Siblings in Foster Care
If you have siblings, think about all of the memories you share with them from when you were younger. Watching cartoons, walking to the bus stop, maybe sneaking a snack out of the kitchen, even bickering on car rides or arguing over who broke something in the house.
Did you know that approximately two-thirds of children in foster care in the United States have a sibling in care? Especially for children entering foster care, their siblings share a special bond with them. For many, their siblings were the support system for them through an abusive or neglectful situation.
Now imagine leaving your home, being separated from your parents; and then, on top of everything, getting separated from your siblings, one of the only constants who you shared your life with.
Why Do Siblings Get Separated?
Unfortunately, many foster parents don’t have the space in their home for multiple children. Even those that have space may not want to take on the responsibility of multiple children, or aren’t comfortable with some of the siblings ages or needs. While child services will always do everything they can to keep siblings together, they unfortunately can’t always find homes to take on siblings.
What Happens When Siblings Stay Together?
Siblings who are placed in the same foster home together typically have fewer moves from home to home, probably because they are facing some comfort in their homes and able to focus on settling in. They have better grades and more emotional stability. Siblings who are placed together are also associated with better permanency outcomes and are more likely to leave foster care together than if they are separated.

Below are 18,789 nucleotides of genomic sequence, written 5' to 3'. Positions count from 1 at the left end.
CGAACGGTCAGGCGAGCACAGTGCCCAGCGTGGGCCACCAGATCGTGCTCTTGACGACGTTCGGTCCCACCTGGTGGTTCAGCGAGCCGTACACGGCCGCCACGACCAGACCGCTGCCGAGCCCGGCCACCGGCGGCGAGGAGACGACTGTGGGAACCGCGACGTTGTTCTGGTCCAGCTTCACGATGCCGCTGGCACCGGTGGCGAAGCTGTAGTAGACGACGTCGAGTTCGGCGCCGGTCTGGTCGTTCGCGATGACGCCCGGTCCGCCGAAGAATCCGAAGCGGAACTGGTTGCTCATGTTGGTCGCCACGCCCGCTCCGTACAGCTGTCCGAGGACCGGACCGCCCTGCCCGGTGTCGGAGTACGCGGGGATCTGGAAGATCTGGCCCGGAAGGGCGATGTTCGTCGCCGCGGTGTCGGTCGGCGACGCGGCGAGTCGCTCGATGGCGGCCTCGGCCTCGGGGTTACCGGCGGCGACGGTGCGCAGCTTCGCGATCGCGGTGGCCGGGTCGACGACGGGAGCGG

What Happens When Siblings Are Separated?
When siblings get placed in different homes, some are able to move together later, or visit each other frequently. However, many children are not reunited with their siblings. These kids are more stressed without their siblings, and are more likely to run away or have to switch homes due to behavioral issues. They are also less likely to reunite with their siblings after leaving foster care.
What Can I Do To Help?
If you’re interested in fostering, give us a call or email today at 703.817.9890 or firstname.lastname@example.org! You can learn more about the support you can get from our case management and our team here at For Children’s Sake. You can also email or call to learn more about our donation needs. Taking multiple siblings on at one time can create a lot of financial stress on a home, and donating clothes, games, toiletries, and more can make a huge change!
Thanks to AdoptUSKids and ChildWelfare.Gov for the statistics!
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